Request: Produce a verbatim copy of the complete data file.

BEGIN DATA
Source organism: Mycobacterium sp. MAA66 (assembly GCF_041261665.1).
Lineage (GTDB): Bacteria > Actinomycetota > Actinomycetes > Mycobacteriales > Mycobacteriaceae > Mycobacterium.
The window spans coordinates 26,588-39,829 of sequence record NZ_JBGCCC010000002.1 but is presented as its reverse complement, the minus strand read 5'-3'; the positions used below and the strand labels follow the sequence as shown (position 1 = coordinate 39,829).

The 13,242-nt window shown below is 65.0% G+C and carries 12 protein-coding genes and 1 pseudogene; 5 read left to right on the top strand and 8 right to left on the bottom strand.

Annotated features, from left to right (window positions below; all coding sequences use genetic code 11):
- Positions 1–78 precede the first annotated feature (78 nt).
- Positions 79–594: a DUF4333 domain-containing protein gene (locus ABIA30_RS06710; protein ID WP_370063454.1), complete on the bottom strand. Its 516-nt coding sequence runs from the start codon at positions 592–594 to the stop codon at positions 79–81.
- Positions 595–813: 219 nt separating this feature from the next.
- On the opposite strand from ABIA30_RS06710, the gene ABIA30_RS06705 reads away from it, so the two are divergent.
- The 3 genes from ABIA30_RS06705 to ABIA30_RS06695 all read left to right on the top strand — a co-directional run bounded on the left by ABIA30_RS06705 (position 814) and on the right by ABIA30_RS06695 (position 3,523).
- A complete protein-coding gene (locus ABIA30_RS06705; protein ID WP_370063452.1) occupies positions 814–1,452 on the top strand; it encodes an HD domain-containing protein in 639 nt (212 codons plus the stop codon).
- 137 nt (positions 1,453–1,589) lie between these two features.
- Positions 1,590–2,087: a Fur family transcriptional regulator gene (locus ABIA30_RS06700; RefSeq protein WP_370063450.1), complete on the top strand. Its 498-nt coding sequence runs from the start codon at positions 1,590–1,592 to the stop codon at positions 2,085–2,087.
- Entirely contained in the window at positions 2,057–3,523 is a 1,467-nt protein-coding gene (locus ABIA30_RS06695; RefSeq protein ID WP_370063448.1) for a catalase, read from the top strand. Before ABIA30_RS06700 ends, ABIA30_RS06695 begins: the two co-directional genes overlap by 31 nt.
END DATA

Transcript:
Source organism: Mycobacterium sp. MAA66 (assembly GCF_041261665.1).
Lineage (GTDB): Bacteria > Actinomycetota > Actinomycetes > Mycobacteriales > Mycobacteriaceae > Mycobacterium.
The window spans coordinates 26,588-39,829 of sequence record NZ_JBGCCC010000002.1 but is presented as its reverse complement, the minus strand read 5'-3'; the positions used below and the strand labels follow the sequence as shown (position 1 = coordinate 39,829).

The 13,242-nt window shown below is 65.0% G+C and carries 12 protein-coding genes and 1 pseudogene; 5 read left to right on the top strand and 8 right to left on the bottom strand.

Annotated features, from left to right (window positions below; all coding sequences use genetic code 11):
- Positions 1–78 precede the first annotated feature (78 nt).
- Positions 79–594: a DUF4333 domain-containing protein gene (locus ABIA30_RS06710; protein ID WP_370063454.1), complete on the bottom strand. Its 516-nt coding sequence runs from the start codon at positions 592–594 to the stop codon at positions 79–81.
- Positions 595–813: 219 nt separating this feature from the next.
- On the opposite strand from ABIA30_RS06710, the gene ABIA30_RS06705 reads away from it, so the two are divergent.
- The 3 genes from ABIA30_RS06705 to ABIA30_RS06695 all read left to right on the top strand — a co-directional run bounded on the left by ABIA30_RS06705 (position 814) and on the right by ABIA30_RS06695 (position 3,523).
- A complete protein-coding gene (locus ABIA30_RS06705; protein ID WP_370063452.1) occupies positions 814–1,452 on the top strand; it encodes an HD domain-containing protein in 639 nt (212 codons plus the stop codon).
- 137 nt (positions 1,453–1,589) lie between these two features.
- Positions 1,590–2,087: a Fur family transcriptional regulator gene (locus ABIA30_RS06700; RefSeq protein WP_370063450.1), complete on the top strand. Its 498-nt coding sequence runs from the start codon at positions 1,590–1,592 to the stop codon at positions 2,085–2,087.
- Entirely contained in the window at positions 2,057–3,523 is a 1,467-nt protein-coding gene (locus ABIA30_RS06695; RefSeq protein ID WP_370063448.1) for a catalase, read from the top strand. Before ABIA30_RS06700 ends, ABIA30_RS06695 begins: the two co-directional genes overlap by 31 nt.